Jesuit philosopher and theologian; b. Everingham, Yorkshire, Nov. 20, 1845; d. North Wales, Dec. 18, 1932. He studied at the University of London prior to entrance into the Society of Jesus at Manresa, then lectured in ethics and natural law at Stonyhurst from 1879 to 1896. His work there led him to write Moral Philosophy in 1888, a sharp, polemical defense of the doctrine of Aquinas against empiricism and hegelianism. Between 1896 and 1899 he served the society in both Oxford and London, and in 1899 joined the staff at Campion Hall, Oxford, where he remained until 1924. In 1905 he published an annotated translation of St. Thomas's Summa contra gentiles, which proved to be his most representative work. After 1926 Rickaby retired to St. Bueno's College, North Wales. His last work was a translation of Rodriguez's Christian Virtues and Perfection. Between 1870 and 1930 he published 60 articles in the Month and wrote nearly 30 books. (see scholasticism)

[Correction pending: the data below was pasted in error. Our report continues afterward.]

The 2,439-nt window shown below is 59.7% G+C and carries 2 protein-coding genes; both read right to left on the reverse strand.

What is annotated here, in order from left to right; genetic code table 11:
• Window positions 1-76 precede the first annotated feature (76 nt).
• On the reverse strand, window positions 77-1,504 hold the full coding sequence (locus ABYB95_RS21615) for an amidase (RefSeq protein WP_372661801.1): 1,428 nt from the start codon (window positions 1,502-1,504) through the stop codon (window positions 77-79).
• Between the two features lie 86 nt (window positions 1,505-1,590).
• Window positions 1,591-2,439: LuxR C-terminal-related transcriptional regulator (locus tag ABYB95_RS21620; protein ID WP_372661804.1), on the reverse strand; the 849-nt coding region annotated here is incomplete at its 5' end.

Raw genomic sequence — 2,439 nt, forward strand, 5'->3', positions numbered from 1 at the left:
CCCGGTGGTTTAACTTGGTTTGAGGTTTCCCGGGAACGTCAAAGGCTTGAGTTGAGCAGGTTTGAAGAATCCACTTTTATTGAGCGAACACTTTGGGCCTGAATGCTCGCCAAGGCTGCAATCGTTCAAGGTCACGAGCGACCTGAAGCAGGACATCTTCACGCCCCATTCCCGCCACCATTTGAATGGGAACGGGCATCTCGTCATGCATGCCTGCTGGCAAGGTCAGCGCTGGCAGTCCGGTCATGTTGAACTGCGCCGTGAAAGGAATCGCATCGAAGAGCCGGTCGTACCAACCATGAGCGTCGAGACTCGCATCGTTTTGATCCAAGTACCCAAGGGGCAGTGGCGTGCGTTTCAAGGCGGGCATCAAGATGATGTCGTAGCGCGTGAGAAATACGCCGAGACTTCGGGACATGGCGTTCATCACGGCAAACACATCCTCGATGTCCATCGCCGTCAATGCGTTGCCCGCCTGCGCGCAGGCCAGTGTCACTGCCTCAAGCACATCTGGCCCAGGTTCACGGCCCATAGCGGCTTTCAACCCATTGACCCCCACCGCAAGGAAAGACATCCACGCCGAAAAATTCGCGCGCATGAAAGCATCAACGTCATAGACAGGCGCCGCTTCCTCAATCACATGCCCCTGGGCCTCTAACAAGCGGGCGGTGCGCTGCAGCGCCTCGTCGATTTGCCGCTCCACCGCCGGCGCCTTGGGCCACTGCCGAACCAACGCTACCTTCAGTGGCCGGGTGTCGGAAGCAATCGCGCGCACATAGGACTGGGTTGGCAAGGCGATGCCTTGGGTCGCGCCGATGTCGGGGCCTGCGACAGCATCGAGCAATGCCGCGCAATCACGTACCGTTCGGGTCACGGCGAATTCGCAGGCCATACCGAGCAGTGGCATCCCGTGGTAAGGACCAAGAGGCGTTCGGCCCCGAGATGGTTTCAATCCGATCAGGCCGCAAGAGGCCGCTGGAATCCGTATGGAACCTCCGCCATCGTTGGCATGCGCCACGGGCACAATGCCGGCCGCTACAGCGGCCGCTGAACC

Bibliography: Month 161 (1933) 170–175. j. j. delaney and j. e. tobin, Dictionary of Catholic Biography (Garden City, N.Y. 1961) 991.
[f. j. roensch]